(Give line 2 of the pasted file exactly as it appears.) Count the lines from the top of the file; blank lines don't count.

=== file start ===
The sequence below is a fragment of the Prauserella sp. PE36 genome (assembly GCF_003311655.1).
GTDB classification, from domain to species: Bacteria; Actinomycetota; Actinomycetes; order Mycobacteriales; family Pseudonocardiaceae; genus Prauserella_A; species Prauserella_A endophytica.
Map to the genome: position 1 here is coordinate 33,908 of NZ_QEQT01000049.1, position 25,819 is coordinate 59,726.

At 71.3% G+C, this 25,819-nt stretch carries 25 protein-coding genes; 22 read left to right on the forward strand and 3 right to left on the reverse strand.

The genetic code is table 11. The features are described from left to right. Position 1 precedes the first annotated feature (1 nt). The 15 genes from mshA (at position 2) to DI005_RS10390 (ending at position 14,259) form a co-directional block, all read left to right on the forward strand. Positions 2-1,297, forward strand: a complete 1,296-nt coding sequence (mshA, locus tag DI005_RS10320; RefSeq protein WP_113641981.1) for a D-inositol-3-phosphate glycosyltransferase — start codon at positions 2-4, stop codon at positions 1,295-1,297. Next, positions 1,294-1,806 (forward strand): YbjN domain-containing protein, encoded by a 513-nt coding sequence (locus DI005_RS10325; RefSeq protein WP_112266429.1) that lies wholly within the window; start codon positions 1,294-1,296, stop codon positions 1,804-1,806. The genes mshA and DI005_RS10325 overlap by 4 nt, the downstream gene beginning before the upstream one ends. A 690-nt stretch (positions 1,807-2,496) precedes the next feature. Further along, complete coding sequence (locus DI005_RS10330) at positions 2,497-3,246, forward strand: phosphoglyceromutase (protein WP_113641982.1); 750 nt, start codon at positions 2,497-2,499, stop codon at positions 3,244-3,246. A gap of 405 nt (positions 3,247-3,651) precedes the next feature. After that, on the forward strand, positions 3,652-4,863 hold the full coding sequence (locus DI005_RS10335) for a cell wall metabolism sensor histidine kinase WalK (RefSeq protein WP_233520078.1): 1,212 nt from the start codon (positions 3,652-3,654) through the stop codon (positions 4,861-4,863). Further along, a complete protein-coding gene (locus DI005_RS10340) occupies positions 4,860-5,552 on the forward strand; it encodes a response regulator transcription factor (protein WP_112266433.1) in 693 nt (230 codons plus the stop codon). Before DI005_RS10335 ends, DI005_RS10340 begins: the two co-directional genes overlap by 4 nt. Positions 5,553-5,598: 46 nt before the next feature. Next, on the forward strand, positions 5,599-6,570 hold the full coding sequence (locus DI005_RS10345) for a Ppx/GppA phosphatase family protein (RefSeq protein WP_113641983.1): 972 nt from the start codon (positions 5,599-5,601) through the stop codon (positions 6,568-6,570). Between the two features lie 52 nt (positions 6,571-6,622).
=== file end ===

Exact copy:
GTDB classification, from domain to species: Bacteria; Actinomycetota; Actinomycetes; order Mycobacteriales; family Pseudonocardiaceae; genus Prauserella_A; species Prauserella_A endophytica.